Now, knowing this helps us make a lot more sense of what is going in our reading from the Gospel of Matthew. When Herod heard the news of the Messiah being born, he freaked out. He was terrified and troubled. That is to say, the news of the Messiah being born led Herod to anxiety, restlessness, inward commotion, and agitation. Simply stated, a Messiah would threaten Herod's kingdom, stripping away layers of so-called security – putting Herod that much closer to the sting of death. And that is why Herod sent soldiers to Bethlehem to kill all the male children who were two years old and under.  


And so, while it is very easy to condemn Herod as a ruthless and bloodthirsty tyrant, truth be told, we have to admit that his tactics make sense. He killed to maintain his own life, and he attacked whatever would threaten his kingdom. For Herod, the first is first, the last is the last, the strong are blessed, and the weak are cursed.  


Tragically, this is what happens when humanity has no solution to death itself. When people have no solution to death, well… they act foolishly like Herod. "Every man to himself," as they say. When there is no solution to death, everyone competes with every ounce of power they have to build the biggest kingdom they can, to put as many layers between them and death itself. And if anyone threatens their power or their kingdom, well… they get stomped on. They get shoved before a moving train. It is better for them to be dead than oneself be stung by death.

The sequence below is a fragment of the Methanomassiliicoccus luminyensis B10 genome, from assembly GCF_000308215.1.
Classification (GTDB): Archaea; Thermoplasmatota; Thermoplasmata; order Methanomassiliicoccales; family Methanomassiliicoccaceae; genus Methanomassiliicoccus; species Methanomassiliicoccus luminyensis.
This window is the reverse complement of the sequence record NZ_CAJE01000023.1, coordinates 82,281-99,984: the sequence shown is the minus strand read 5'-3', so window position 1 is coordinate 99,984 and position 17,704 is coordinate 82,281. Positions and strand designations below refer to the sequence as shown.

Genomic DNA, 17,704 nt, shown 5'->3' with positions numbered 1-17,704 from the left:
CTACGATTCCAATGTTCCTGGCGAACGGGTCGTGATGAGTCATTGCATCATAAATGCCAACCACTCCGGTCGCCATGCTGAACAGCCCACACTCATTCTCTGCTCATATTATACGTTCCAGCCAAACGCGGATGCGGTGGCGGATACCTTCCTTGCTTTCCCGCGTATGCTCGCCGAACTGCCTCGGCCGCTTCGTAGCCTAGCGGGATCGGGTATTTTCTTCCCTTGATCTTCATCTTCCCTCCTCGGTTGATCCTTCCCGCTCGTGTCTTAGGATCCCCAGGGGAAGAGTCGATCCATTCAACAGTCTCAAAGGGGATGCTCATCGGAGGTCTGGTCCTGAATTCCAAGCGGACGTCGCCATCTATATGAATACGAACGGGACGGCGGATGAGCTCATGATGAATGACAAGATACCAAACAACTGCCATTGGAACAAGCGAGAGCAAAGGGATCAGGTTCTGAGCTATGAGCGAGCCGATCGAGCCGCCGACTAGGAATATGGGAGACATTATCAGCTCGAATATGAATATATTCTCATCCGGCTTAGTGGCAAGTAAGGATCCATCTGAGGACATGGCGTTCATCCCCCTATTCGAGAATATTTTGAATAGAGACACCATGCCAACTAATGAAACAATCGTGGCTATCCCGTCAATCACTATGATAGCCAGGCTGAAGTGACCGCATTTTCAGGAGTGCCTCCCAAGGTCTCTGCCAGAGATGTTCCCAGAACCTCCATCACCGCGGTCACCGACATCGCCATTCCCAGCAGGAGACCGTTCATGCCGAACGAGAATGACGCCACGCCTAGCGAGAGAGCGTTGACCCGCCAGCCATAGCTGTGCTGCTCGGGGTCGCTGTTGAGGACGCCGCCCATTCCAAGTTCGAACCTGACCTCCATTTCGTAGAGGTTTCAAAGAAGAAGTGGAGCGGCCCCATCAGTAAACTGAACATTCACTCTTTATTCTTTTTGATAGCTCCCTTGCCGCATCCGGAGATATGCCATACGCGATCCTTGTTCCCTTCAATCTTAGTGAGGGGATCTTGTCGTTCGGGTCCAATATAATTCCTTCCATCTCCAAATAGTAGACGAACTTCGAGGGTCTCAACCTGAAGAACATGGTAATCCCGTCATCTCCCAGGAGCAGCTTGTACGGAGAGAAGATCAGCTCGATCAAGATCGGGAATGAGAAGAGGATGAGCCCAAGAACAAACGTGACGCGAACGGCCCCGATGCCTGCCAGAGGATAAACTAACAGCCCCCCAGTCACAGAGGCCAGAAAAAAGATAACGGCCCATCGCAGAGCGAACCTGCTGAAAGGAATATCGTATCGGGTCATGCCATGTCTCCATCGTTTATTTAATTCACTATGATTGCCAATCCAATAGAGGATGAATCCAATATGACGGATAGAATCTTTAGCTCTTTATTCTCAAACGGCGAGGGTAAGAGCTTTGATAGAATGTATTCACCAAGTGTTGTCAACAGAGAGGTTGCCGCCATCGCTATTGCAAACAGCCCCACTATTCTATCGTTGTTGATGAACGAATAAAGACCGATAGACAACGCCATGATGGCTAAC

As we think about it, isn't this all so incredible backward to Christianity? Isn't the spirit of Herod incredibly narcissistic, that is, self-centered and selfish? It is!  And unfortunately, it is not only contained with Herod but is in every culture of every generation and on every continent. It is even amongst us, right here today. Dear friends, oh how quickly we fight to keep our positions of power and uphold our tiny little kingdoms, to feel as if we are somehow insulated from mortality.  


Lord have mercy!  


But dear friends, it need not be this way. The reason why? In Christ, death cannot rob you. In Christ, you have a solution – an antidote – to death itself.  


This is the reason why Jesus can tell you,  


"Whoever loses their life for me will find it."


           "The last will be first."


In other words, if it is up to you to build your own kingdom to protect you from death, you will never have thick enough walls – enough layers. If it is up to you to climb your throne to guard yourself against death, you will never rise high enough. If it is up to you to build your own kingdom with your own power, you will not only go the way of corruption, but you will also end up with a paranoid delusion – stomping on anyone and everything that would threaten you and your tiny little kingdom, just like Herod did.